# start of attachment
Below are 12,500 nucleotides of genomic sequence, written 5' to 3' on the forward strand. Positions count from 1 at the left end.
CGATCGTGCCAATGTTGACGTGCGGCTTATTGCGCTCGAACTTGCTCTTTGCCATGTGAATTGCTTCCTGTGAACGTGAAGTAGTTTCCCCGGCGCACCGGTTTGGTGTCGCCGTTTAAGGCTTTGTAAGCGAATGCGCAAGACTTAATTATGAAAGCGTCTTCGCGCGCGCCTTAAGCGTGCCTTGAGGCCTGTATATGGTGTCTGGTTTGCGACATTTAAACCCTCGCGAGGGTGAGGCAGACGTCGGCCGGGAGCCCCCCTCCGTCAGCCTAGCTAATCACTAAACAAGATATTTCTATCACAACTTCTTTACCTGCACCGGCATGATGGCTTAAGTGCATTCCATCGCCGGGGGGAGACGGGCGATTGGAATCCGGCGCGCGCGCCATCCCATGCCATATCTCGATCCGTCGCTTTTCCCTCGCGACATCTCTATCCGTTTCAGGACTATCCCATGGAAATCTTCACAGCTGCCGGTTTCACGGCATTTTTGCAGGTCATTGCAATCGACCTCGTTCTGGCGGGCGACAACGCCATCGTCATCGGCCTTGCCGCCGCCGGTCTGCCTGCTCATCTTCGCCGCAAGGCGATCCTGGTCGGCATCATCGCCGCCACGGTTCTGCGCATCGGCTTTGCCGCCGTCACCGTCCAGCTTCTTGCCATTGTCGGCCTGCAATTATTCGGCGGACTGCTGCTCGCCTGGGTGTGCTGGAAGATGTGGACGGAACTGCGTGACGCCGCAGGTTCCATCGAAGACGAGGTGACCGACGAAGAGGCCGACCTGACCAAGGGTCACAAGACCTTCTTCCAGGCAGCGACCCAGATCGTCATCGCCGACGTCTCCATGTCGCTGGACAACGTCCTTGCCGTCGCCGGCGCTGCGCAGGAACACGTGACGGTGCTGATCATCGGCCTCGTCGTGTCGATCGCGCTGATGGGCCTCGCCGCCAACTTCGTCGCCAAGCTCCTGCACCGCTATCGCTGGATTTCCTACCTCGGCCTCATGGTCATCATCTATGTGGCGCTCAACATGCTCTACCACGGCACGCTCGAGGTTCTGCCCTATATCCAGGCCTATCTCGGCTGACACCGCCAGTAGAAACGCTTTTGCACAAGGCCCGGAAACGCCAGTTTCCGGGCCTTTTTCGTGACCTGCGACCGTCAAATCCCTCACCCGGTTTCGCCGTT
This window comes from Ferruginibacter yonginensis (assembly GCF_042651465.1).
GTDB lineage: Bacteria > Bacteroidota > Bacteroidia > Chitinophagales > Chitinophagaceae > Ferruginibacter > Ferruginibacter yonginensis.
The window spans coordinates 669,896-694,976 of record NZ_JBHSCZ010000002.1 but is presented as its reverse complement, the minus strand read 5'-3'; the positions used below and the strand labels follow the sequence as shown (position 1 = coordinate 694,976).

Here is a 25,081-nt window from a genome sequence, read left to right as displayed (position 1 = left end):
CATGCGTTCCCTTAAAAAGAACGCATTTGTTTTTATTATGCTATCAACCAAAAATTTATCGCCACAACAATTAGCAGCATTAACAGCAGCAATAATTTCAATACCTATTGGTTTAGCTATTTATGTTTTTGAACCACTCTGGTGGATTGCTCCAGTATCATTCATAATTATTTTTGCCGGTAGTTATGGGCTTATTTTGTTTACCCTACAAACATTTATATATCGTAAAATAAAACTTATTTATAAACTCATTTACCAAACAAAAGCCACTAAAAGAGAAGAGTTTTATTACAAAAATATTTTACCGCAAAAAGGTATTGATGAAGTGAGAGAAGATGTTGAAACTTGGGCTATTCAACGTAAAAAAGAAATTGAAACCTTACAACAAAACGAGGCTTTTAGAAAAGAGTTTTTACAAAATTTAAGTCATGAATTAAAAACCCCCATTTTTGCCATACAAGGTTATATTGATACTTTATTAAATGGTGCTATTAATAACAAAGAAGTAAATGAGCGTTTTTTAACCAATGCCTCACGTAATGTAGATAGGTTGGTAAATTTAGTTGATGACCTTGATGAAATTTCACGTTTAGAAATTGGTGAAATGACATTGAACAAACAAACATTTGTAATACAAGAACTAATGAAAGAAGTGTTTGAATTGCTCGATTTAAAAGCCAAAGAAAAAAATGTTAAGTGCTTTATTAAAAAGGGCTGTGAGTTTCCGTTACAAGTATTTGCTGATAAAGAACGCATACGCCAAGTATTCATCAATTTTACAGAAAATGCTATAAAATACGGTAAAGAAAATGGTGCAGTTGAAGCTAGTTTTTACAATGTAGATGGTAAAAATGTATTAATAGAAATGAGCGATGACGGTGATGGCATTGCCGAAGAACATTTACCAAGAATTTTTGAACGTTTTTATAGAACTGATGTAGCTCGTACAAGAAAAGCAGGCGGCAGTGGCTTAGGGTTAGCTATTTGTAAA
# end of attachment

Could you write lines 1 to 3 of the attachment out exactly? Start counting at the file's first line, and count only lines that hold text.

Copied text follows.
Below are 12,500 nucleotides of genomic sequence, written 5' to 3' on the forward strand. Positions count from 1 at the left end.
CGATCGTGCCAATGTTGACGTGCGGCTTATTGCGCTCGAACTTGCTCTTTGCCATGTGAATTGCTTCCTGTGAACGTGAAGTAGTTTCCCCGGCGCACCGGTTTGGTGTCGCCGTTTAAGGCTTTGTAAGCGAATGCGCAAGACTTAATTATGAAAGCGTCTTCGCGCGCGCCTTAAGCGTGCCTTGAGGCCTGTATATGGTGTCTGGTTTGCGACATTTAAACCCTCGCGAGGGTGAGGCAGACGTCGGCCGGGAGCCCCCCTCCGTCAGCCTAGCTAATCACTAAACAAGATATTTCTATCACAACTTCTTTACCTGCACCGGCATGATGGCTTAAGTGCATTCCATCGCCGGGGGGAGACGGGCGATTGGAATCCGGCGCGCGCGCCATCCCATGCCATATCTCGATCCGTCGCTTTTCCCTCGCGACATCTCTATCCGTTTCAGGACTATCCCATGGAAATCTTCACAGCTGCCGGTTTCACGGCATTTTTGCAGGTCATTGCAATCGACCTCGTTCTGGCGGGCGACAACGCCATCGTCATCGGCCTTGCCGCCGCCGGTCTGCCTGCTCATCTTCGCCGCAAGGCGATCCTGGTCGGCATCATCGCCGCCACGGTTCTGCGCATCGGCTTTGCCGCCGTCACCGTCCAGCTTCTTGCCATTGTCGGCCTGCAATTATTCGGCGGACTGCTGCTCGCCTGGGTGTGCTGGAAGATGTGGACGGAACTGCGTGACGCCGCAGGTTCCATCGAAGACGAGGTGACCGACGAAGAGGCCGACCTGACCAAGGGTCACAAGACCTTCTTCCAGGCAGCGACCCAGATCGTCATCGCCGACGTCTCCATGTCGCTGGACAACGTCCTTGCCGTCGCCGGCGCTGCGCAGGAACACGTGACGGTGCTGATCATCGGCCTCGTCGTGTCGATCGCGCTGATGGGCCTCGCCGCCAACTTCGTCGCCAAGCTCCTGCACCGCTATCGCTGGATTTCCTACCTCGGCCTCATGGTCATCATCTATGTGGCGCTCAACATGCTCTACCACGGCACGCTCGAGGTTCTGCCCTATATCCAGGCCTATCTCGGCTGACACCGCCAGTAGAAACGCTTTTGCACAAGGCCCGGAAACGCCAGTTTCCGGGCCTTTTTCGTGACCTGCGACCGTCAAATCCCTCACCCGGTTTCGCCGTT
This window comes from Ferruginibacter yonginensis (assembly GCF_042651465.1).